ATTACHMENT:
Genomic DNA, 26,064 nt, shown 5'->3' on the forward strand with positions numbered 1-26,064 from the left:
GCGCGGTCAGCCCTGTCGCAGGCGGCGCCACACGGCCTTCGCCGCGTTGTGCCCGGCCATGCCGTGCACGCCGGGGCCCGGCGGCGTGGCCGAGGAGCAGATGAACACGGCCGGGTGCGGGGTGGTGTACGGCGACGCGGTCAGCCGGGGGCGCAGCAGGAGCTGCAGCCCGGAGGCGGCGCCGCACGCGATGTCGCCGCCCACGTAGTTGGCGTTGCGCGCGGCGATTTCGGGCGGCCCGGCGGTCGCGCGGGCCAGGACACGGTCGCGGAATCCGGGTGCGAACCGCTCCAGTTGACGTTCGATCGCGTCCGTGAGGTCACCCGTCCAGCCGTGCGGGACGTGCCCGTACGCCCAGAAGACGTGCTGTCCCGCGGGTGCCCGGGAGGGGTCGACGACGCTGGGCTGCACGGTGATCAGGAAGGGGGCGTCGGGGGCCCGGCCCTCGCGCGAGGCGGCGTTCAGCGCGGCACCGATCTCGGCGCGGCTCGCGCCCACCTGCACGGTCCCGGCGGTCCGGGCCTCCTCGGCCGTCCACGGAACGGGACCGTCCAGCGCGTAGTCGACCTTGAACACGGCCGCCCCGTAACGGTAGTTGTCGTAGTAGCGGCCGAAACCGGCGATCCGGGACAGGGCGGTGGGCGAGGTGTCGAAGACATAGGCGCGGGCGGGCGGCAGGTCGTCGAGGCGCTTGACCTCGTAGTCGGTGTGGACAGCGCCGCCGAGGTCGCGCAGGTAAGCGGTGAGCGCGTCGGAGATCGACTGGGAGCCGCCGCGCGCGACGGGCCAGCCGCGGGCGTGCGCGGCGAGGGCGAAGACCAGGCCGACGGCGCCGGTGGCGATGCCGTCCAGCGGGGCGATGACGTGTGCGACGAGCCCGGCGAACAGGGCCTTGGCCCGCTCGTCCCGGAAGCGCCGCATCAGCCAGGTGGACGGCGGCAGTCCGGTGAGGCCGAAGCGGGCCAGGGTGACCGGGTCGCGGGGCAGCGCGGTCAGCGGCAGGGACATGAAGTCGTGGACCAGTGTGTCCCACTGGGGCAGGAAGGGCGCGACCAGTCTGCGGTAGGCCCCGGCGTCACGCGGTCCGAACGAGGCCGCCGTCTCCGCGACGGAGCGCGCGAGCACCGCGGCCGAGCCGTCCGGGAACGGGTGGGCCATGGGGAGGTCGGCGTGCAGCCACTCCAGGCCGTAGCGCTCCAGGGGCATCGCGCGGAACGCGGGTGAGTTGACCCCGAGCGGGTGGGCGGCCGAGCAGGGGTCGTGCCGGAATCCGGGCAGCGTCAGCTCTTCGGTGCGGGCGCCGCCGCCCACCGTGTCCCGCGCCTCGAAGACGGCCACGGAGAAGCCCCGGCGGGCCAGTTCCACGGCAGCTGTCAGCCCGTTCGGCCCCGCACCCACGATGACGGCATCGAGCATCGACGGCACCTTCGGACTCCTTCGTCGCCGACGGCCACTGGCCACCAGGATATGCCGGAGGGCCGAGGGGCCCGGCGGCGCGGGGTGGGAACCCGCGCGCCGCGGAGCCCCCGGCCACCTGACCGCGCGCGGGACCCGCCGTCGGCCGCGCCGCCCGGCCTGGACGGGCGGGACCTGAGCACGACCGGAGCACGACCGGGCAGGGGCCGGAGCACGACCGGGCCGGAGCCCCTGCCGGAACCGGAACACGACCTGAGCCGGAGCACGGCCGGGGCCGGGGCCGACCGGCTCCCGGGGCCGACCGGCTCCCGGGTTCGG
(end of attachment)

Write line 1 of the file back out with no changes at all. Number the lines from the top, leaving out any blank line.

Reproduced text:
Genomic DNA, 26,064 nt, shown 5'->3' on the forward strand with positions numbered 1-26,064 from the left: